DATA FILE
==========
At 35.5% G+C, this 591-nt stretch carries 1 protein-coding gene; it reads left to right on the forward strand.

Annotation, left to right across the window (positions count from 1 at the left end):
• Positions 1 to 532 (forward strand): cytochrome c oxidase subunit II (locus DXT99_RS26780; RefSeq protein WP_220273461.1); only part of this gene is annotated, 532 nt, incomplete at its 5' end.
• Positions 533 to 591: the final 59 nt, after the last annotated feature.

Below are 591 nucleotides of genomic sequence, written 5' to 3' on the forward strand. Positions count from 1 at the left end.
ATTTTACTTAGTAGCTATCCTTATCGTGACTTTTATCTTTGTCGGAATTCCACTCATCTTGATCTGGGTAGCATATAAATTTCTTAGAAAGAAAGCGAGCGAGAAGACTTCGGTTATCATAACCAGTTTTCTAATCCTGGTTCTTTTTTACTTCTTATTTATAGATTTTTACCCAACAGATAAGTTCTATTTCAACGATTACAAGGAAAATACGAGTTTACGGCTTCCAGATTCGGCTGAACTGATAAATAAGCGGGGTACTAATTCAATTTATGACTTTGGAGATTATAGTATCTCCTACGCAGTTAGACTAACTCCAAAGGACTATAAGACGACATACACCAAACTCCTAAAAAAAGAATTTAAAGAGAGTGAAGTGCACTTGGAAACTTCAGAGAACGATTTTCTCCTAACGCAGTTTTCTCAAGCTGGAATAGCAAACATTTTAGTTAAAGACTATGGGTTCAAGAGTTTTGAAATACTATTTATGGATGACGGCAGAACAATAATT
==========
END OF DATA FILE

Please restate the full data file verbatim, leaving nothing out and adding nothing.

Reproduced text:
At 35.5% G+C, this 591-nt stretch carries 1 protein-coding gene; it reads left to right on the forward strand.

Annotation, left to right across the window (positions count from 1 at the left end):
• Positions 1 to 532 (forward strand): cytochrome c oxidase subunit II (locus DXT99_RS26780; RefSeq protein WP_220273461.1); only part of this gene is annotated, 532 nt, incomplete at its 5' end.
• Positions 533 to 591: the final 59 nt, after the last annotated feature.

Below are 591 nucleotides of genomic sequence, written 5' to 3' on the forward strand. Positions count from 1 at the left end.
ATTTTACTTAGTAGCTATCCTTATCGTGACTTTTATCTTTGTCGGAATTCCACTCATCTTGATCTGGGTAGCATATAAATTTCTTAGAAAGAAAGCGAGCGAGAAGACTTCGGTTATCATAACCAGTTTTCTAATCCTGGTTCTTTTTTACTTCTTATTTATAGATTTTTACCCAACAGATAAGTTCTATTTCAACGATTACAAGGAAAATACGAGTTTACGGCTTCCAGATTCGGCTGAACTGATAAATAAGCGGGGTACTAATTCAATTTATGACTTTGGAGATTATAGTATCTCCTACGCAGTTAGACTAACTCCAAAGGACTATAAGACGACATACACCAAACTCCTAAAAAAAGAATTTAAAGAGAGTGAAGTGCACTTGGAAACTTCAGAGAACGATTTTCTCCTAACGCAGTTTTCTCAAGCTGGAATAGCAAACATTTTAGTTAAAGACTATGGGTTCAAGAGTTTTGAAATACTATTTATGGATGACGGCAGAACAATAATT